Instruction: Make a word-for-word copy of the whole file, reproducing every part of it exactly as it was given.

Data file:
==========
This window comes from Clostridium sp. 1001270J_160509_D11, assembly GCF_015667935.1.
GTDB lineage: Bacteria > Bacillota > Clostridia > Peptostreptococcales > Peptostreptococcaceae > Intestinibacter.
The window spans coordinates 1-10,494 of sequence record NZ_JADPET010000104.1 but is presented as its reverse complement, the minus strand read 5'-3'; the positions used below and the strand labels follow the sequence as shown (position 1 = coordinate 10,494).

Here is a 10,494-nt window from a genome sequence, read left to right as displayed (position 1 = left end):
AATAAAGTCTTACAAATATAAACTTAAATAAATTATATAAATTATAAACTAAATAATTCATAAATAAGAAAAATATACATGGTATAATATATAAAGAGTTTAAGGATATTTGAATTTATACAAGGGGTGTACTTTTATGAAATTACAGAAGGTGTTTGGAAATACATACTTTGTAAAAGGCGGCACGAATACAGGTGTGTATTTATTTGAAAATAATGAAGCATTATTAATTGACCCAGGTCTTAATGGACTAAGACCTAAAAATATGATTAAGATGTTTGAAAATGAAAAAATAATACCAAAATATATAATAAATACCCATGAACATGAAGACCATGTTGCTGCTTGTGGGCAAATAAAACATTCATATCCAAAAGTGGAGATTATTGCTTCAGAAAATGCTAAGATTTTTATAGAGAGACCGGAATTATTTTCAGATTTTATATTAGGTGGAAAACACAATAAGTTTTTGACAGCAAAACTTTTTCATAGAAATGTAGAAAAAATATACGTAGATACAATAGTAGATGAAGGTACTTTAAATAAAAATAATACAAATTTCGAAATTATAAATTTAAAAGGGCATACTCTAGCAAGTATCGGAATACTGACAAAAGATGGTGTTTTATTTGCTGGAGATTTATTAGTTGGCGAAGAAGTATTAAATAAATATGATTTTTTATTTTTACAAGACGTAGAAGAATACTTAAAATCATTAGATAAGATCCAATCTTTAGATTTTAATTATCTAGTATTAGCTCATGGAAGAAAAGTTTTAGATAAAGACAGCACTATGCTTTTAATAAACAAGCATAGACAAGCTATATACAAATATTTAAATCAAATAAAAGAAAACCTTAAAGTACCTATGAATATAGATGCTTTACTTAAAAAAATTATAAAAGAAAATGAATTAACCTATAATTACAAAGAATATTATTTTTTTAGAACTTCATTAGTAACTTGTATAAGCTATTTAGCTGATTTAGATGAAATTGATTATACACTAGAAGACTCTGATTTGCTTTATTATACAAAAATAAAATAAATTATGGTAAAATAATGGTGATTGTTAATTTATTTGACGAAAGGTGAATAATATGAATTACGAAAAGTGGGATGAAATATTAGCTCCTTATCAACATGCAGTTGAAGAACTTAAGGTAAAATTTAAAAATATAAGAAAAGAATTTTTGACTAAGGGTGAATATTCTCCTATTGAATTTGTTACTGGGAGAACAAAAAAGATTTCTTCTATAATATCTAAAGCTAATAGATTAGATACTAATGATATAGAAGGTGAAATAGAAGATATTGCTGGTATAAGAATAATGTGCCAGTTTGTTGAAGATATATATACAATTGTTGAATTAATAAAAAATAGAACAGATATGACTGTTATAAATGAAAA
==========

This window comes from Clostridium sp. 1001270J_160509_D11, assembly GCF_015667935.1.
GTDB lineage: Bacteria > Bacillota > Clostridia > Peptostreptococcales > Peptostreptococcaceae > Intestinibacter.
The window spans coordinates 1-10,494 of sequence record NZ_JADPET010000104.1 but is presented as its reverse complement, the minus strand read 5'-3'; the positions used below and the strand labels follow the sequence as shown (position 1 = coordinate 10,494).

Here is a 10,494-nt window from a genome sequence, read left to right as displayed (position 1 = left end):
AATAAAGTCTTACAAATATAAACTTAAATAAATTATATAAATTATAAACTAAATAATTCATAAATAAGAAAAATATACATGGTATAATATATAAAGAGTTTAAGGATATTTGAATTTATACAAGGGGTGTACTTTTATGAAATTACAGAAGGTGTTTGGAAATACATACTTTGTAAAAGGCGGCACGAATACAGGTGTGTATTTATTTGAAAATAATGAAGCATTATTAATTGACCCAGGTCTTAATGGACTAAGACCTAAAAATATGATTAAGATGTTTGAAAATGAAAAAATAATACCAAAATATATAATAAATACCCATGAACATGAAGACCATGTTGCTGCTTGTGGGCAAATAAAACATTCATATCCAAAAGTGGAGATTATTGCTTCAGAAAATGCTAAGATTTTTATAGAGAGACCGGAATTATTTTCAGATTTTATATTAGGTGGAAAACACAATAAGTTTTTGACAGCAAAACTTTTTCATAGAAATGTAGAAAAAATATACGTAGATACAATAGTAGATGAAGGTACTTTAAATAAAAATAATACAAATTTCGAAATTATAAATTTAAAAGGGCATACTCTAGCAAGTATCGGAATACTGACAAAAGATGGTGTTTTATTTGCTGGAGATTTATTAGTTGGCGAAGAAGTATTAAATAAATATGATTTTTTATTTTTACAAGACGTAGAAGAATACTTAAAATCATTAGATAAGATCCAATCTTTAGATTTTAATTATCTAGTATTAGCTCATGGAAGAAAAGTTTTAGATAAAGACAGCACTATGCTTTTAATAAACAAGCATAGACAAGCTATATACAAATATTTAAATCAAATAAAAGAAAACCTTAAAGTACCTATGAATATAGATGCTTTACTTAAAAAAATTATAAAAGAAAATGAATTAACCTATAATTACAAAGAATATTATTTTTTTAGAACTTCATTAGTAACTTGTATAAGCTATTTAGCTGATTTAGATGAAATTGATTATACACTAGAAGACTCTGATTTGCTTTATTATACAAAAATAAAATAAATTATGGTAAAATAATGGTGATTGTTAATTTATTTGACGAAAGGTGAATAATATGAATTACGAAAAGTGGGATGAAATATTAGCTCCTTATCAACATGCAGTTGAAGAACTTAAGGTAAAATTTAAAAATATAAGAAAAGAATTTTTGACTAAGGGTGAATATTCTCCTATTGAATTTGTTACTGGGAGAACAAAAAAGATTTCTTCTATAATATCTAAAGCTAATAGATTAGATACTAATGATATAGAAGGTGAAATAGAAGATATTGCTGGTATAAGAATAATGTGCCAGTTTGTTGAAGATATATATACAATTGTTGAATTAATAAAAAATAGAACAGATATGACTGTTATAAATGAAAA